And we’ve verified that the hands work!

A few days ago, you’d think every toy Charlie had was kryptonite. He’d look, but he wouldn’t touch a single one, no matter how colorful, how fun or how interactive it was.

And then suddenly, he realized he had hands. And they do things.

a ball

The rings

Stuffed monkey

Owl Taggies Rattle

And after all that grabbing and playing, a kid is sure to get tuckered out.

Two month wellbaby visit


Believe it or not, Charlie is already two and a half months old. At such an age, he is bestowed the honor of his first real round of immunizations (with the exception of his first hep B shot at birth).

His appointment went very well. His crooked neck is straightening out on its own as he strengthens it with normal activity and his blocked tear duct also healed normally.

He was a whopping 13lbs, 6oz and 24 inches long. He is in the 72nd percentile for height, weight AND head circumference. We have a perfectly proportionate baby.

Charlie is also on target with all of his developmental milestones and even tolerated the three shots well. Although he was tired and dozed or cuddled throughout the rest of the day and those busybody legs didn’t kick as much as normal the next day (likely due to tenderness–the nurse administers all the shots in the thighs), he had minimal crankiness and little fever. Nothing his first (and so far only) dose of grape flavored baby Tylenol couldn’t handle.

For weeks now, he’s been sleeping through the night–and do I mean sleeping. He usually goes down by 10pm with minimal fuss, wakes for a bottle around 6am (perfect timing as I get ready for work right afterward) and then sleeps until 10am. Evan gets him up, feeds him again and they play until I come home from work.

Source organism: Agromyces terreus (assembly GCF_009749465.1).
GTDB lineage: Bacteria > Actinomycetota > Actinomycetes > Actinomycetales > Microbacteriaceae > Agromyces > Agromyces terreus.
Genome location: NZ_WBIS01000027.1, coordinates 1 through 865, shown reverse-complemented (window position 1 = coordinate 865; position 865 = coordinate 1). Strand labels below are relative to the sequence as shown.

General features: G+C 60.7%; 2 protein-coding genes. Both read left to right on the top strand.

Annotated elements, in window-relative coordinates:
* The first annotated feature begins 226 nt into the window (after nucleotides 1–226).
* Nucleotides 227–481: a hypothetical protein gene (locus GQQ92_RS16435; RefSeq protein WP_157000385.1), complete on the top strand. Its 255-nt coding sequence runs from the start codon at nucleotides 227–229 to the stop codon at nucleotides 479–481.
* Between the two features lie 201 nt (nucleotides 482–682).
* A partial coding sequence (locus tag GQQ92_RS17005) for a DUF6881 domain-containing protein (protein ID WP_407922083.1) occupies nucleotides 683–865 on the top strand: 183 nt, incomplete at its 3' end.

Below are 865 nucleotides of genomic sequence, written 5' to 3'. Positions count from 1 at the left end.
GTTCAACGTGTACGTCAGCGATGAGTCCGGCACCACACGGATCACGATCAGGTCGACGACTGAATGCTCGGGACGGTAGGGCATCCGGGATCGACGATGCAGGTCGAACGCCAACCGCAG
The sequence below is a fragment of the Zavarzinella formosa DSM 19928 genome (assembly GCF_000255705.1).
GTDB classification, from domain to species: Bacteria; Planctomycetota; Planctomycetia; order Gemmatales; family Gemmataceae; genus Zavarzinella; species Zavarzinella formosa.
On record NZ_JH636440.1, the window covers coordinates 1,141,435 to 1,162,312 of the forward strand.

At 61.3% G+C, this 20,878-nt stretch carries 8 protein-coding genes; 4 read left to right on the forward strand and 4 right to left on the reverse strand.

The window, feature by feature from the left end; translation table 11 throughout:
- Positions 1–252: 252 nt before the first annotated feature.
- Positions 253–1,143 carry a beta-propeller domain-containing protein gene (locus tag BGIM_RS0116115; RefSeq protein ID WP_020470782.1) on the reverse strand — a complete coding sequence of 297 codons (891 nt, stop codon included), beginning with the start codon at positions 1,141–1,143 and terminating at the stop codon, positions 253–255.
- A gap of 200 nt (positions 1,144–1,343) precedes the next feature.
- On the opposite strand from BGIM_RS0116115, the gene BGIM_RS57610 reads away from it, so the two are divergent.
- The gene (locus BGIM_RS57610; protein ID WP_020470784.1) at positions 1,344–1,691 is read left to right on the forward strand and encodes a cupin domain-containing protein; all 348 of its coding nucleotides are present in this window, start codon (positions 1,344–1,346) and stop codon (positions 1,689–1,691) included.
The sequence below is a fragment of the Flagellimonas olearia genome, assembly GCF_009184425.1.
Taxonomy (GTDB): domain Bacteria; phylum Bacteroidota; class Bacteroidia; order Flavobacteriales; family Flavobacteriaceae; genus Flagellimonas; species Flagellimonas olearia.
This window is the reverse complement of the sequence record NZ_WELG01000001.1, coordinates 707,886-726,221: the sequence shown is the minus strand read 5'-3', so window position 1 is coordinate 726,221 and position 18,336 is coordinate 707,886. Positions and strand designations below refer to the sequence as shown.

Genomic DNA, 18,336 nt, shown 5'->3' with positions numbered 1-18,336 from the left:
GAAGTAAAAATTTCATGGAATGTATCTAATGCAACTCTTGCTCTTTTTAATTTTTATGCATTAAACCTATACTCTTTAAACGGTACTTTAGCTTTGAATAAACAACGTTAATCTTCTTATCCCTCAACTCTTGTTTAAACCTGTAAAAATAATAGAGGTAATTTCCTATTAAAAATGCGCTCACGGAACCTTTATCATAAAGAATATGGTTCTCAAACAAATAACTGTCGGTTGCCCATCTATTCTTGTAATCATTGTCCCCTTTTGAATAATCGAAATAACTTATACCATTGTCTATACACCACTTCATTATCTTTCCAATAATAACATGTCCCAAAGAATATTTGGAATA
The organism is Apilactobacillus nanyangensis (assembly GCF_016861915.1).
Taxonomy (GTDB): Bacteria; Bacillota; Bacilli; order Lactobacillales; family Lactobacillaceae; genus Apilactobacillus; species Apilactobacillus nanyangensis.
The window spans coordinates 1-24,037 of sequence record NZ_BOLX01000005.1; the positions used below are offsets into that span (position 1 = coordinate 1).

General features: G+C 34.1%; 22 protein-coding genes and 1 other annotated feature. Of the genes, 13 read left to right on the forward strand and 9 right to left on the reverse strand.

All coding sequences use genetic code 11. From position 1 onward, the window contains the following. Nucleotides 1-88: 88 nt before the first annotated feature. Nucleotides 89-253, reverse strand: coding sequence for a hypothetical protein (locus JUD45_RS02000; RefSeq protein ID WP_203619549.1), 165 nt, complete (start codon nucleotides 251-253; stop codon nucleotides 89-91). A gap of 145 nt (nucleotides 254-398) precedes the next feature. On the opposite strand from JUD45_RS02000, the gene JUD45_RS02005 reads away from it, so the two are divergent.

The trade off is that Charlie’s napping schedule doesn’t exist. Sometimes he doesn’t nap at all (unless you include a couple 10-15 minute shifts in which his eyes lightly and briefly close. Other times, he’ll crash for 5 hours straight and I start to wonder whether its a sign this kid will be partying all night. Surprisingly, although a long, late nap might defer his normal bedtime by an hour or so, it hasn’t impacted his overall sleep. And after a couple times when I attempted to wake him and keep him up, only to be stuck with a miserable baby, I learned to let him do his thing. If he’s tired, he’s tired. It must be fatigue from all the activity when he’s awake. With any luck, once daycare starts next week, he might naturally slip into a more predictable schedule.

My return to work is going well. Half days are wonderful–before I have a chance to get stressed out or irritated by work, it’s time to come home. Also, we’ve had a ton of changes (new policies and new software for our student conduct process), so I’ve been doing a lot of training and catch-up reading. Next week Charlie starts daycare, and I’ll be at work full time.

And we’ve learned a new skill!

Since I’ve used most of my vacation and sick days to cover my maternity leave and as a result, won’t have much opportunity to travel to see family this fall, Charlie and I decided to take a road trip to Connecticut to see my family for Labor Day weekend. Sadly, Evan had to work. My family seemed a little disappointed they wouldn’t get to hang with Evan–it’s always a blast to see him, my brother and my sister’s boyfriend Andrei cracking jokes and keeping the family in full belly laugh mode–but fortunately Charlie distracted them from the loss.